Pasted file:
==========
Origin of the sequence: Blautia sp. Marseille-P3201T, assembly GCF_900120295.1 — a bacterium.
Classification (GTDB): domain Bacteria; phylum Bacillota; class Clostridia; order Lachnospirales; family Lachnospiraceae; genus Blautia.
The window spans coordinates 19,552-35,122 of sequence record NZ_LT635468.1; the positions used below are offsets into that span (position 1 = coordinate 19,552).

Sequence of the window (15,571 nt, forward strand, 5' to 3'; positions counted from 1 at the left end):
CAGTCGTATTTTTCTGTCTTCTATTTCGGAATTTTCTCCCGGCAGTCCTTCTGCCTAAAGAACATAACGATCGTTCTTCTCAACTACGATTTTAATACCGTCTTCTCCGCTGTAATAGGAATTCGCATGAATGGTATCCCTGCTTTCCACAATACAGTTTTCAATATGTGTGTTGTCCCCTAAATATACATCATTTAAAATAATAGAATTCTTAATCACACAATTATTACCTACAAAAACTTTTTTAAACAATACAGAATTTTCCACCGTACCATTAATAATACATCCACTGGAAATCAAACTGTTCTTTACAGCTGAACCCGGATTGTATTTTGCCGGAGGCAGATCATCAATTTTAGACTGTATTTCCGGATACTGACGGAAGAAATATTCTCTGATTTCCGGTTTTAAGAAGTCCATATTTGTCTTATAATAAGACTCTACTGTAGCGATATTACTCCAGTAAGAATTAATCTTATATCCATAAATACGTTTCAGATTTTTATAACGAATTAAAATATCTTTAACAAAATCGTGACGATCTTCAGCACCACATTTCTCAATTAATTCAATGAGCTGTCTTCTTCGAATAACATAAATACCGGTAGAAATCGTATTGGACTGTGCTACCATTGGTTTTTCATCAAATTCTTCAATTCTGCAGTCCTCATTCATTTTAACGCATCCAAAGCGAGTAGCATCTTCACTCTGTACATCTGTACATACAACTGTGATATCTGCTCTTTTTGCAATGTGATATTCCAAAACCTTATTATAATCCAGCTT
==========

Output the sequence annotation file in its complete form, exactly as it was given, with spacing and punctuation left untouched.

Origin of the sequence: Blautia sp. Marseille-P3201T, assembly GCF_900120295.1 — a bacterium.
Classification (GTDB): domain Bacteria; phylum Bacillota; class Clostridia; order Lachnospirales; family Lachnospiraceae; genus Blautia.
The window spans coordinates 19,552-35,122 of sequence record NZ_LT635468.1; the positions used below are offsets into that span (position 1 = coordinate 19,552).

Sequence of the window (15,571 nt, forward strand, 5' to 3'; positions counted from 1 at the left end):
CAGTCGTATTTTTCTGTCTTCTATTTCGGAATTTTCTCCCGGCAGTCCTTCTGCCTAAAGAACATAACGATCGTTCTTCTCAACTACGATTTTAATACCGTCTTCTCCGCTGTAATAGGAATTCGCATGAATGGTATCCCTGCTTTCCACAATACAGTTTTCAATATGTGTGTTGTCCCCTAAATATACATCATTTAAAATAATAGAATTCTTAATCACACAATTATTACCTACAAAAACTTTTTTAAACAATACAGAATTTTCCACCGTACCATTAATAATACATCCACTGGAAATCAAACTGTTCTTTACAGCTGAACCCGGATTGTATTTTGCCGGAGGCAGATCATCAATTTTAGACTGTATTTCCGGATACTGACGGAAGAAATATTCTCTGATTTCCGGTTTTAAGAAGTCCATATTTGTCTTATAATAAGACTCTACTGTAGCGATATTACTCCAGTAAGAATTAATCTTATATCCATAAATACGTTTCAGATTTTTATAACGAATTAAAATATCTTTAACAAAATCGTGACGATCTTCAGCACCACATTTCTCAATTAATTCAATGAGCTGTCTTCTTCGAATAACATAAATACCGGTAGAAATCGTATTGGACTGTGCTACCATTGGTTTTTCATCAAATTCTTCAATTCTGCAGTCCTCATTCATTTTAACGCATCCAAAGCGAGTAGCATCTTCACTCTGTACATCTGTACATACAACTGTGATATCTGCTCTTTTTGCAATGTGATATTCCAAAACCTTATTATAATCCAGCTT